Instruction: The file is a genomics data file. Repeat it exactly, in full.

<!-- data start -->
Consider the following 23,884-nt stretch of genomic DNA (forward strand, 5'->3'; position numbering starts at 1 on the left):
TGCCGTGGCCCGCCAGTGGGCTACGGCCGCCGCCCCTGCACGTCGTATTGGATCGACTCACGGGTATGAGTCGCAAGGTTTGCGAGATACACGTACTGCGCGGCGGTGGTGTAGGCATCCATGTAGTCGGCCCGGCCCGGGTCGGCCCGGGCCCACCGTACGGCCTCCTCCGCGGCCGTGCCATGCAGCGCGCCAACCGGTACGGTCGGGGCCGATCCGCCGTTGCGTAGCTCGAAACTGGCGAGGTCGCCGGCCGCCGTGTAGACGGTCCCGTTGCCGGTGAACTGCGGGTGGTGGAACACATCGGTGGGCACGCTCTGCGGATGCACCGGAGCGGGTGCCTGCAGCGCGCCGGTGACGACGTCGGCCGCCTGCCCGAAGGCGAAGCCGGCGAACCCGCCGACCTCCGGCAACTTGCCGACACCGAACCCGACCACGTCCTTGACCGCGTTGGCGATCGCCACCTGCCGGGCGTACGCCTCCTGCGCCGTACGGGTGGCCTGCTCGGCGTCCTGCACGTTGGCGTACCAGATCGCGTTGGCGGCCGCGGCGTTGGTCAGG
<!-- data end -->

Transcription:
Consider the following 23,884-nt stretch of genomic DNA (forward strand, 5'->3'; position numbering starts at 1 on the left):
TGCCGTGGCCCGCCAGTGGGCTACGGCCGCCGCCCCTGCACGTCGTATTGGATCGACTCACGGGTATGAGTCGCAAGGTTTGCGAGATACACGTACTGCGCGGCGGTGGTGTAGGCATCCATGTAGTCGGCCCGGCCCGGGTCGGCCCGGGCCCACCGTACGGCCTCCTCCGCGGCCGTGCCATGCAGCGCGCCAACCGGTACGGTCGGGGCCGATCCGCCGTTGCGTAGCTCGAAACTGGCGAGGTCGCCGGCCGCCGTGTAGACGGTCCCGTTGCCGGTGAACTGCGGGTGGTGGAACACATCGGTGGGCACGCTCTGCGGATGCACCGGAGCGGGTGCCTGCAGCGCGCCGGTGACGACGTCGGCCGCCTGCCCGAAGGCGAAGCCGGCGAACCCGCCGACCTCCGGCAACTTGCCGACACCGAACCCGACCACGTCCTTGACCGCGTTGGCGATCGCCACCTGCCGGGCGTACGCCTCCTGCGCCGTACGGGTGGCCTGCTCGGCGTCCTGCACGTTGGCGTACCAGATCGCGTTGGCGGCCGCGGCGTTGGTCAGG